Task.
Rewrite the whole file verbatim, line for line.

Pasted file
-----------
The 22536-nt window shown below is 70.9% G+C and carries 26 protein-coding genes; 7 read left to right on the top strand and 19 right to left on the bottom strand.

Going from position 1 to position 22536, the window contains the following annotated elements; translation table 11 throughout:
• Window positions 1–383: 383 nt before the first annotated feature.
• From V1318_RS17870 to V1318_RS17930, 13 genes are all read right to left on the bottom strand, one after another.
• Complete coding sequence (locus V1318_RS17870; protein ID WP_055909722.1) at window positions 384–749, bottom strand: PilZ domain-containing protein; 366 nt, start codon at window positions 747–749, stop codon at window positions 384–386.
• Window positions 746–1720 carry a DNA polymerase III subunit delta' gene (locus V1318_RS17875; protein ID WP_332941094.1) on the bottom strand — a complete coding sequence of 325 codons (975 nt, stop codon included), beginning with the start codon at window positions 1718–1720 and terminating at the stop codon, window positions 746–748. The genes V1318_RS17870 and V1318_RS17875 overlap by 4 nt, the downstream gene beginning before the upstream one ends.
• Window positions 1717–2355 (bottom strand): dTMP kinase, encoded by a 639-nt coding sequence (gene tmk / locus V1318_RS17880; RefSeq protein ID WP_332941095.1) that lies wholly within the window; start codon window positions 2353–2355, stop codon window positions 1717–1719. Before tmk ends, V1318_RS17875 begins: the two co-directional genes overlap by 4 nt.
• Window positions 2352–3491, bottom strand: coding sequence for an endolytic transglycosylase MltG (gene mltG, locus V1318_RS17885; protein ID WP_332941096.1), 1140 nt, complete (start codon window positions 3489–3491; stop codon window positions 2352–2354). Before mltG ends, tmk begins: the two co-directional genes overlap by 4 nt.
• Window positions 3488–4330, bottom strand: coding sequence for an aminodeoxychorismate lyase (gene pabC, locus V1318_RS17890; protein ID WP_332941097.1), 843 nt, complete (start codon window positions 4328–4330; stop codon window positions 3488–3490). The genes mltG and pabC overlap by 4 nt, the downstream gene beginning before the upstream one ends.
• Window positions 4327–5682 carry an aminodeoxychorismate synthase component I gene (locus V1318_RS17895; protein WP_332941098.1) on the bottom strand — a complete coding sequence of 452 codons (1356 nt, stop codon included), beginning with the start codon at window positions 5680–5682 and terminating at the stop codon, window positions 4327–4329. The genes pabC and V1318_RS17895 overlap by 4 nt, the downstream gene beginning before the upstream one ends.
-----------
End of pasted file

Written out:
The 22536-nt window shown below is 70.9% G+C and carries 26 protein-coding genes; 7 read left to right on the top strand and 19 right to left on the bottom strand.

Going from position 1 to position 22536, the window contains the following annotated elements; translation table 11 throughout:
• Window positions 1–383: 383 nt before the first annotated feature.
• From V1318_RS17870 to V1318_RS17930, 13 genes are all read right to left on the bottom strand, one after another.
• Complete coding sequence (locus V1318_RS17870; protein ID WP_055909722.1) at window positions 384–749, bottom strand: PilZ domain-containing protein; 366 nt, start codon at window positions 747–749, stop codon at window positions 384–386.
• Window positions 746–1720 carry a DNA polymerase III subunit delta' gene (locus V1318_RS17875; protein ID WP_332941094.1) on the bottom strand — a complete coding sequence of 325 codons (975 nt, stop codon included), beginning with the start codon at window positions 1718–1720 and terminating at the stop codon, window positions 746–748. The genes V1318_RS17870 and V1318_RS17875 overlap by 4 nt, the downstream gene beginning before the upstream one ends.
• Window positions 1717–2355 (bottom strand): dTMP kinase, encoded by a 639-nt coding sequence (gene tmk / locus V1318_RS17880; RefSeq protein ID WP_332941095.1) that lies wholly within the window; start codon window positions 2353–2355, stop codon window positions 1717–1719. Before tmk ends, V1318_RS17875 begins: the two co-directional genes overlap by 4 nt.
• Window positions 2352–3491, bottom strand: coding sequence for an endolytic transglycosylase MltG (gene mltG, locus V1318_RS17885; protein ID WP_332941096.1), 1140 nt, complete (start codon window positions 3489–3491; stop codon window positions 2352–2354). Before mltG ends, tmk begins: the two co-directional genes overlap by 4 nt.
• Window positions 3488–4330, bottom strand: coding sequence for an aminodeoxychorismate lyase (gene pabC, locus V1318_RS17890; protein ID WP_332941097.1), 843 nt, complete (start codon window positions 4328–4330; stop codon window positions 3488–3490). The genes mltG and pabC overlap by 4 nt, the downstream gene beginning before the upstream one ends.
• Window positions 4327–5682 carry an aminodeoxychorismate synthase component I gene (locus V1318_RS17895; protein WP_332941098.1) on the bottom strand — a complete coding sequence of 452 codons (1356 nt, stop codon included), beginning with the start codon at window positions 5680–5682 and terminating at the stop codon, window positions 4327–4329. The genes pabC and V1318_RS17895 overlap by 4 nt, the downstream gene beginning before the upstream one ends.